Tako or Takwa la Katiba? A Description of Verb-to-Noun Derivation in Bantu Languages: The Case of Kiswahili

Nichodamus Robinson, Joshua Andilile Mwaipape


This paper describes verb-to-noun derivation in Kiswahili, a process in which nouns are formed from verbs. It places the derivational process squarely on the question of whether it is ‘tako’ or ‘takwa’, with their plural forms ‘matako’ or ‘matakwa’. The guiding question for this description is “how come the verb ‘taka’ changes to ‘takwa’ as opposed to ‘tako’ while similar verbs change to nouns by -o suffixation?” Data were collected through observation, document review, and interviews. The findings justify the theoretical statement that derivation is less productive. Hence, applying a particular rule too broadly to other entities is relatively hard. In this view, derivation by -o suffixation, as well as by other processes, is limited to some verbs. Since derivation is less productive, Kiswahili has many verb-to-noun derivational processes as presented in this paper under four categories, namely verb-to-noun derivation Type 1 (suffixation of vowels -i, -o, -u, and -e), Type 2 (noun class prefixes), Type 3 (infinitive ku-) and Type 4 (miscellaneous nouns). Hence, the paper concludes that ‘tako la katiba’ with its plural ‘matako ya katiba’ is inappropriate, whereas ‘takwa la katiba’ with its plural ‘matakwa ya katiba’ is appropriate in Kiswahili.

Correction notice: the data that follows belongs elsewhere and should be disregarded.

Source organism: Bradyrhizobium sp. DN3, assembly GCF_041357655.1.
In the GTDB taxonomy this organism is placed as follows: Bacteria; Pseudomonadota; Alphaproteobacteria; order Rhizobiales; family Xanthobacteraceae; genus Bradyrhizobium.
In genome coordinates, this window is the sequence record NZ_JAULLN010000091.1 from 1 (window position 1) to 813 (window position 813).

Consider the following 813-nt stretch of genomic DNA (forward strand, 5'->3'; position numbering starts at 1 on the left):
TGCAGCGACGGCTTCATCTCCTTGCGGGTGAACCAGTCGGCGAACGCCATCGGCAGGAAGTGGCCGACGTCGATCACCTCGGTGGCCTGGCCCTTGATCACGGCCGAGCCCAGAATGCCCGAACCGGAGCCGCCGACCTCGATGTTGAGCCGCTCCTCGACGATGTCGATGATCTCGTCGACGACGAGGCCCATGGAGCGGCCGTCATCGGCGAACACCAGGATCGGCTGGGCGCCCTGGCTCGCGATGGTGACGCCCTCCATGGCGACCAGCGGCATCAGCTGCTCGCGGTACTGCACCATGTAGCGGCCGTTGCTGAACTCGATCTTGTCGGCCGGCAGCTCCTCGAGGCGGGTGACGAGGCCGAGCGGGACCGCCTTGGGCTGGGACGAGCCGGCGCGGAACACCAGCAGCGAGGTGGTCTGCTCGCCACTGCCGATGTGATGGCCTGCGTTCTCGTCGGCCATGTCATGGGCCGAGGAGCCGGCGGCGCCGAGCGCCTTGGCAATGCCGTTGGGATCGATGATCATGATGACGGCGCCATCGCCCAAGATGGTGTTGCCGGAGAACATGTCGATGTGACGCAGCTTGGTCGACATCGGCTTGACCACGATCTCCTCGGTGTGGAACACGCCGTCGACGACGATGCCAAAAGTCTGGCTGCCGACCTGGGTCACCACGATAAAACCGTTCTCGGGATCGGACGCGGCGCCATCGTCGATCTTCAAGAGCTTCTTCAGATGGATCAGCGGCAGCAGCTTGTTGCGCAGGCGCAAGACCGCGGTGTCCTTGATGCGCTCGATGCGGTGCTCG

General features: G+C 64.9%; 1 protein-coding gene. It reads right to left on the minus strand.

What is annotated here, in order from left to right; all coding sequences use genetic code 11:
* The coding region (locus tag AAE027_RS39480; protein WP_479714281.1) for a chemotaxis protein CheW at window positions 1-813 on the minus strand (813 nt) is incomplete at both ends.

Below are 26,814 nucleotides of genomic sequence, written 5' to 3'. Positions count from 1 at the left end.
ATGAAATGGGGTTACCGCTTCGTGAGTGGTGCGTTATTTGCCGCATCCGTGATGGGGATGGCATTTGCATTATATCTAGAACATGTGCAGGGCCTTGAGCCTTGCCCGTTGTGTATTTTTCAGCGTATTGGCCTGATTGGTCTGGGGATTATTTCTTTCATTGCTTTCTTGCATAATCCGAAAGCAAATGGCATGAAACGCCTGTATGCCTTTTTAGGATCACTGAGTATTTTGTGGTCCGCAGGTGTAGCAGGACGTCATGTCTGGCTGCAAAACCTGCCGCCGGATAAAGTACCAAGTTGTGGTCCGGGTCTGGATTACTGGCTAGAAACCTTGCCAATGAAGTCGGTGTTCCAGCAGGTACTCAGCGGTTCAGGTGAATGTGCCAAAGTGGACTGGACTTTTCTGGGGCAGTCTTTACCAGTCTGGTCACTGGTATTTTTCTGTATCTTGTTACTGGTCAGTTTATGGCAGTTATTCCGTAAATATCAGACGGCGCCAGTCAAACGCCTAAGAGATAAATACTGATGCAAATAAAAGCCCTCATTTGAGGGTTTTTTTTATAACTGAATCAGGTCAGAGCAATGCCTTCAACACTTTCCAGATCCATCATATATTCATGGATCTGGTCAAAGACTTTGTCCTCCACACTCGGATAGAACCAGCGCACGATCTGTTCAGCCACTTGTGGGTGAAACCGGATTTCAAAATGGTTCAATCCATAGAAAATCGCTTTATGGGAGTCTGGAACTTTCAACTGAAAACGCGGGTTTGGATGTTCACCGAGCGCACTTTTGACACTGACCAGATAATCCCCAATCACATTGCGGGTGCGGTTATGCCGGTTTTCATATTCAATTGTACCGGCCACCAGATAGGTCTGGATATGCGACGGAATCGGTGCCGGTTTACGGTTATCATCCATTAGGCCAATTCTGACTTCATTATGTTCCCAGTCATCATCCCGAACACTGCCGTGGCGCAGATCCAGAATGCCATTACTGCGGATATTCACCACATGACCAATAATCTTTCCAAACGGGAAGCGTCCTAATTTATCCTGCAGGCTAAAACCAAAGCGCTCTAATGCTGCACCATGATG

Keywords: Tako, takwa, verb-to-noun derivation, Kiswahili

DOI: 10.56279/jlle.v16i2.8

Full Text:

 Subscribers Only


  • There are currently no refbacks.

 [ISSN 0856-9965 (Print)]